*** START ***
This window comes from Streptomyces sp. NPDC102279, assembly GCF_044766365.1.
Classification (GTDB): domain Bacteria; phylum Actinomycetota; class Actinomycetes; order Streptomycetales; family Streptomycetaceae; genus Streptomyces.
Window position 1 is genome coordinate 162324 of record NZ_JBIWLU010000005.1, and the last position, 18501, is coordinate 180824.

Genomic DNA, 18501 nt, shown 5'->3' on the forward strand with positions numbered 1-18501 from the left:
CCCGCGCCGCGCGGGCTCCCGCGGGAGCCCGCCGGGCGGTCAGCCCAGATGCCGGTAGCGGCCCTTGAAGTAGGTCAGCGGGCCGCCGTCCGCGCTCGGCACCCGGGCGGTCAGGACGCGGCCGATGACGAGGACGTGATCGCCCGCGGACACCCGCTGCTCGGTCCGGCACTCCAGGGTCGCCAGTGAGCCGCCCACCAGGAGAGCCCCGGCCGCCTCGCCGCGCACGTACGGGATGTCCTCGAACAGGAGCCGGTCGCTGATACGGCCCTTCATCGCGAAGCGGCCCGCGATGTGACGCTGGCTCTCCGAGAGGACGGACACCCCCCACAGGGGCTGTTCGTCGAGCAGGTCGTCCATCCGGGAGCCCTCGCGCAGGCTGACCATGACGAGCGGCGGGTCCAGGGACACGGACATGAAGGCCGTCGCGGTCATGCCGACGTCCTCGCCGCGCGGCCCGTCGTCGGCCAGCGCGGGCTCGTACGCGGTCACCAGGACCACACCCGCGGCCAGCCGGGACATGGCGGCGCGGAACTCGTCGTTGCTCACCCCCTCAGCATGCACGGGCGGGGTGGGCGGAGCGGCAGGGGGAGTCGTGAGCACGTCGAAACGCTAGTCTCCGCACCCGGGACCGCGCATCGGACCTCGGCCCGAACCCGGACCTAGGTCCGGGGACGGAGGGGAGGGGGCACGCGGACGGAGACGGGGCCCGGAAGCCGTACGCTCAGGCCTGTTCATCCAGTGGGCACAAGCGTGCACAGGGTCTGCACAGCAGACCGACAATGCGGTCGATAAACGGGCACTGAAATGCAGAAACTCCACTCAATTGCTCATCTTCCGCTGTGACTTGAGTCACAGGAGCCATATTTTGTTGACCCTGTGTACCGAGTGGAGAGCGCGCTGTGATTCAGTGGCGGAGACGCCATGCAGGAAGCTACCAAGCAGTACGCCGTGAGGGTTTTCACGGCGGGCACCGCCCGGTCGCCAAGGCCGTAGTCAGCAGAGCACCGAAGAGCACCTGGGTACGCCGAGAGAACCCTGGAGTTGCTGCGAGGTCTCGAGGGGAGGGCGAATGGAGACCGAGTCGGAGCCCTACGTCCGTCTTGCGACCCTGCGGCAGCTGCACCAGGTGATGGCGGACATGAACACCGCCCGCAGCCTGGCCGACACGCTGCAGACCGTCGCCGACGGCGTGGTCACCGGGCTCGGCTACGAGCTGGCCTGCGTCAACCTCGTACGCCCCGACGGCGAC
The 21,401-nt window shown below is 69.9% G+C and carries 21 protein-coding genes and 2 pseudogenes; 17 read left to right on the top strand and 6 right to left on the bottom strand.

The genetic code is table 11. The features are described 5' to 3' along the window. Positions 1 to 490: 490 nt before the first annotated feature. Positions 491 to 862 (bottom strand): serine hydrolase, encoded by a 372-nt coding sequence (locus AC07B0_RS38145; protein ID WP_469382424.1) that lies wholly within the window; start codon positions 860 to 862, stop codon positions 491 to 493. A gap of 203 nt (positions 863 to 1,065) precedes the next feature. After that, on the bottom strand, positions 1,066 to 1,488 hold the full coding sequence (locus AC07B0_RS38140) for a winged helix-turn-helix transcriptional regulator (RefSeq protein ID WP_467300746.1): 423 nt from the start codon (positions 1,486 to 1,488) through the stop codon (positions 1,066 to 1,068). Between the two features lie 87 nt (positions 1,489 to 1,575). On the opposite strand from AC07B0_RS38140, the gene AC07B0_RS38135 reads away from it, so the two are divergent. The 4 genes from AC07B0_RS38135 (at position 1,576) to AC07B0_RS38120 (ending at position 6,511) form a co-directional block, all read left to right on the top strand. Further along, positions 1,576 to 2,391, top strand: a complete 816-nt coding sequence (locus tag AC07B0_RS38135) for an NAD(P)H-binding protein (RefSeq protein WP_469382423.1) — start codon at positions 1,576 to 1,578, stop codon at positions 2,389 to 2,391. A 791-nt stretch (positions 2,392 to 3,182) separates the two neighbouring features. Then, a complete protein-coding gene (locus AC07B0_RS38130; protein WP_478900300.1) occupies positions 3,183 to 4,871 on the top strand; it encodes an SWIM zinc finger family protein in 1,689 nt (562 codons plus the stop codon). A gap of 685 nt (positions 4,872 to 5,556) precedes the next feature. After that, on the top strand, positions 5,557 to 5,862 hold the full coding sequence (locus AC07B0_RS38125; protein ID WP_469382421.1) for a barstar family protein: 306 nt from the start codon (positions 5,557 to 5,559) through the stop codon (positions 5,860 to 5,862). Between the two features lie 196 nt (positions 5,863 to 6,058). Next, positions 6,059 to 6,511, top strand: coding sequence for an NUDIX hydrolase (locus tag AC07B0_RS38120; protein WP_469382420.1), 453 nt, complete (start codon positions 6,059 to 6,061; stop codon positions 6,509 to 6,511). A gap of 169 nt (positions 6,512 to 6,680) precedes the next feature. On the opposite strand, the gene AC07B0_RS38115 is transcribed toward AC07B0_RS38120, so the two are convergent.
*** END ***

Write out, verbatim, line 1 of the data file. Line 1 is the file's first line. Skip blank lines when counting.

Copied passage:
This window comes from Streptomyces sp. NPDC102279, assembly GCF_044766365.1.